“Do you know who I am?”
The question is usually asked by someone who isn’t getting what they expect and consider themselves entitled. After all, they are Somebody: a person of status, position, social standing and/or means who expects to be treated accordingly.
Somebodies don’t follow protocol. They don’t stand in lines. They don’t wait. And if they do, there is hell to pay.
If you are the impatient type, as I am, perhaps you’ve been tempted to be Somebody.
Happened to me when I went for a dental cleaning. The practice has been sold and most of the people are new. I, however, am a long-term patient, accustomed to prompt and skilled service. Things have changed. First, they called last minute to ask if I could arrive early to an appointment scheduled six months earlier. That would be a No. I rescheduled.
I waited nearly 15 minutes to be called back. As I waited, my husband sent a text saying I should consider the visit a “test.” He reminded me that I’d be representing Christ while there and should keep my behavior in check no matter what happened.
I needed the reminder.
I waited 45 minutes before a hygienist touched my teeth. Bitewing films were taken by someone who needed help turning on the machine. When the hygienist arrived, without apology for the delay, she promptly dropped an instrument with a loud clank.
She then kicked it aside, joking that I needn’t worry. She had plenty and would not need that one again.
If I could have spoken, I might have dropped a verbal bomb on this woman who apparently didn’t realize she should suction as she worked.
Instead, I sat there battling the urge to ask “Do you know I am”
- a paying customer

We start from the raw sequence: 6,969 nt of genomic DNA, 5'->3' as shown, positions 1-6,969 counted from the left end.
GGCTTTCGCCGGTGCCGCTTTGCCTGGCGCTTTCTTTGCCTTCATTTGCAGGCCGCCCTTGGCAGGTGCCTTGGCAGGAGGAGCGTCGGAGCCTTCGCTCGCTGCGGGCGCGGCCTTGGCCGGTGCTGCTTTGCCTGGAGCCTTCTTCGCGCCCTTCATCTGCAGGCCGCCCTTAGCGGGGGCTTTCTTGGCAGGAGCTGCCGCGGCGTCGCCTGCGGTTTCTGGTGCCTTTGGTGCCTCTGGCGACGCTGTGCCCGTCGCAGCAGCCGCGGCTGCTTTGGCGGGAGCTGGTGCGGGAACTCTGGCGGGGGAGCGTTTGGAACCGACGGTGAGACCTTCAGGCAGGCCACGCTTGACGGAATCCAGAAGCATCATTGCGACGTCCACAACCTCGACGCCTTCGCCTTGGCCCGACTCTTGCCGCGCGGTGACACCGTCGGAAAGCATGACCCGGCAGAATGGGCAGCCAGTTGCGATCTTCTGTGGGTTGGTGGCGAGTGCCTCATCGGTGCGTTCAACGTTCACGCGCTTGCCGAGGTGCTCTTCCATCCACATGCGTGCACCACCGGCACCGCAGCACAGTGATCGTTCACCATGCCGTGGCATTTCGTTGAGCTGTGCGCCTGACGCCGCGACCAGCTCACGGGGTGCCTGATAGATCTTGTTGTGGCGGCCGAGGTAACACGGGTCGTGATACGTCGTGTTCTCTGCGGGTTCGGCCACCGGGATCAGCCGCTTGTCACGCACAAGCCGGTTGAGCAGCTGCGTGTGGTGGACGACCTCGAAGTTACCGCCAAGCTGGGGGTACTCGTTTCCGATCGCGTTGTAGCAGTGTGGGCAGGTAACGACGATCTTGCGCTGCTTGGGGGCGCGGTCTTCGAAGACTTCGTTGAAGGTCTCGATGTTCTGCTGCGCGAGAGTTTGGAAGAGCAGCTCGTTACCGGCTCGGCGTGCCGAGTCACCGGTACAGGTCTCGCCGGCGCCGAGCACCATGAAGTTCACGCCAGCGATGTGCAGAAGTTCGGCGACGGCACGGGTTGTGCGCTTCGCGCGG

- a longtime patient
- a witness to the first dropped instrument in decades at a dental office
It came to me that the more important question is whether I know who I am: Nobody special, just another human being whose faults, frailties and outright sins Someone died for. I should take my cue from Christ who “made himself nothing” (Phil 2:7) even though He was Lord of all. He humbled Himself, becoming obedient to the point of enduring death on a cross.
Therefore God exalted him to the highest place and gave him the name that is above every name (Phil 2:9)
A real Somebody is willing to become Nothing. They are not provoked, remaining calm under pressure. Christians are called to be Christ-like even in unreasonable circumstances.
For a moment, I considered that my inexperienced hygienist – whose framed degree revealed that she’d graduated less than a year ago – might have had a string of late appointments before me and I had walked into the perfect storm. Maybe she was doing the best she could and I should just relax and show some mercy. (Luke 6:36)
I took a deep breath and let her finish without a word of criticism and managed to leave the office without making a scene. Test passed.
Next time I’m tempted to pull the Somebody card, I hope I choose to be merciful instead. To quote Shakespeare:
The quality of mercy is not strain‘d, It droppeth as the gentle rain from heaven. Upon the place beneath. It is twice blest: It blesseth him that gives and him that takes. ‘Tis mightiest in the mightiest… It is an attribute to God himself. (The Merchant of Venice, Act 4, Scene 1)